“I thought my ideas were so clear. I wanted to make an honest film. No lies whatsoever. I thought I had something so simple to say, something useful to everybody. A film that could help bury forever all those dead things we carry within ourselves. Instead, I’m the one without the courage to bury anything at all. When did I go wrong? I really have nothing to say, but I want to say it all the same,” Guido so wisely says and with this phrase one of the themes of modern cinema is forever solidified: Man’s inner search for truth, which reminds us of another saying by Alexander Pope, “Know then thyself, presume not God to scan, the proper study of mankind is Man.” Always look within.

Must-see-scenes:  La Saraghina (Eddra Gale) performing rumba for Guido and his young friends; when Guido goes to meet the cardinal at the bathhouse (an eye opener); any scene involving Claudia Cardinale and of course my favorite scene, which is the craziest, when Guido fantasizes that all the women in his life live under one roof and are part of his harem.

Cinerama: Der Unterganag

Posted: November 25, 2009 in Cinerama

Der Untergana

By Mike Derderian

Funny how the title of a movie can take a person 10 years back in time. I was young and many of my ideologies were similar to what I am stuck with at the moment. I have to admit though that I erased the turn-the-other-cheek rule out of my book. It was simply impractical.

I found myself standing in the middle of my school hall that was packed with parents and children; they were all cheering. A girl called Najwan had just finished reading a paper about Adolf Hitler. “I am proud to say that Hitler is my idol,” she said as she finished reading.

A hero! Hitler is no hero! Her agony at seiing Arabs suffering at the hands of Israelis made her mindset: “The enemy of my enemy is my friend”.

Why the sudden surge of memories? Well, I watched Oliver Hirschbiegel’s 2004 masterpiece Der Untergang at a friend’s house and that’s when it all came back to me. The title of this 156-minute war drama that translates to Downfall chronicles the remaining days of Hitler and that of his loyal entourage at the infamous Berlin underground bunker.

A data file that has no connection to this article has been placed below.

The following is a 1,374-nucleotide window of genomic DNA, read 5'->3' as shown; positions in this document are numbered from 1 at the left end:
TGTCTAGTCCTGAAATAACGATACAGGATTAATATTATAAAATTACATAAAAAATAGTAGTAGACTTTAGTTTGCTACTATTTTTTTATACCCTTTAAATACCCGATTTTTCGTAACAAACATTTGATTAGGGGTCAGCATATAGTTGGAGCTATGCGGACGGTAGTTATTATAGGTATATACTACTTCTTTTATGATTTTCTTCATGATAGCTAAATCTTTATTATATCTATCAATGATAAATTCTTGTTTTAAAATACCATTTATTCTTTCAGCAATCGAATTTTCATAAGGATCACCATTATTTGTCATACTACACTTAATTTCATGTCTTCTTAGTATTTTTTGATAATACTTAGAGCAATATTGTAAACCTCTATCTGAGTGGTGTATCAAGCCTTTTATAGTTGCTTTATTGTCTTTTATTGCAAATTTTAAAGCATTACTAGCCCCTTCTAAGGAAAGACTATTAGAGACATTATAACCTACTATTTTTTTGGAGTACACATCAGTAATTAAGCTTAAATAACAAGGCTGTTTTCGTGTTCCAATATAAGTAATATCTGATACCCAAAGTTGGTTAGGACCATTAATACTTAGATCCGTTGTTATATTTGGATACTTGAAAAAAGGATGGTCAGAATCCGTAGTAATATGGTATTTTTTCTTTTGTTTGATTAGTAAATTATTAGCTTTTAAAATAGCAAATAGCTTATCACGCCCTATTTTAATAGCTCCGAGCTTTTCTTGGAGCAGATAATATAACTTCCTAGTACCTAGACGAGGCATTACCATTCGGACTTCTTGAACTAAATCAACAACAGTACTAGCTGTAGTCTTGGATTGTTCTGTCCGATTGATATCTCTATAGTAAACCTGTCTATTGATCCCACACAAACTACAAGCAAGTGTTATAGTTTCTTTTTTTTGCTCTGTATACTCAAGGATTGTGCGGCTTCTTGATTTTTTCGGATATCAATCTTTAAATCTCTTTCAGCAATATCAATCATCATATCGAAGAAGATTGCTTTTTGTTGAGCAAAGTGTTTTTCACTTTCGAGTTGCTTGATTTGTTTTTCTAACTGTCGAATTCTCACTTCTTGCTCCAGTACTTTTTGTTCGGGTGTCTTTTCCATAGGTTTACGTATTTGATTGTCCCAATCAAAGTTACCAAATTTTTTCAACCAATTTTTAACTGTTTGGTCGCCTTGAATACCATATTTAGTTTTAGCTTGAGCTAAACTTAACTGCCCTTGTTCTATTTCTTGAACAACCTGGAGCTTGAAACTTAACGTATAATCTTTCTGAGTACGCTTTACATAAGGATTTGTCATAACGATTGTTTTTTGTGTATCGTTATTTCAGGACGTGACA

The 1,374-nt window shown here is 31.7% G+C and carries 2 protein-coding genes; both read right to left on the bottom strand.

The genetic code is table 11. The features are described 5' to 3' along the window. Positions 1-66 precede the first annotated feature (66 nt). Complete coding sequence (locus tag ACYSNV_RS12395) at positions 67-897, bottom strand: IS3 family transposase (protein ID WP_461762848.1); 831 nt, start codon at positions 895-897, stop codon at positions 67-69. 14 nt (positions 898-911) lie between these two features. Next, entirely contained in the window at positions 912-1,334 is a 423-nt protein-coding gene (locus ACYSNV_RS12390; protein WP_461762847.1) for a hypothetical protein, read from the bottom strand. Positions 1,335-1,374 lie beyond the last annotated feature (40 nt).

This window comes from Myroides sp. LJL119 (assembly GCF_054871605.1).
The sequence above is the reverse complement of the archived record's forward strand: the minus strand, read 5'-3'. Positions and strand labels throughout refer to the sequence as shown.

It stars Corinna Harfouch, Ulrich Matthes, Christian Berkel, Juliane Köhler, Matthias Habich, André Hennicke, Thomas Kretschmann and Alexandra Maria Lara, who played the role of Traudl Junge, Hitler’s private secretary between the years 1942-1945 and around whom the movie marginally revolved.

Bruno Ganz’ portrayal of the aging Fuehrer was stellar and helped shed light on a side that was never portrayed. It was not exactly psychoanalysis or an in depth research into Hitler’s inner self, as much as it was a testimony on how he was perceived by his staff of generals, officers, soldiers, secretaries and friends.

The G in Ganz must stand for great for the man was brilliant and for a moment or two you actually feel sorry for Hitler. Now, you won’t be seeing Hitler standing in a corner soliloquizing but you will find out that he has a soft spot for children, dogs and vegetarian meals.

We see a man best remembered for his monstrosity sitting on a table with his staff, enjoying a vegetarian meal, holding a child in his arms as he listens to other children sing German folkloric songs; a man who is in love and cares for the safety of his personal staff.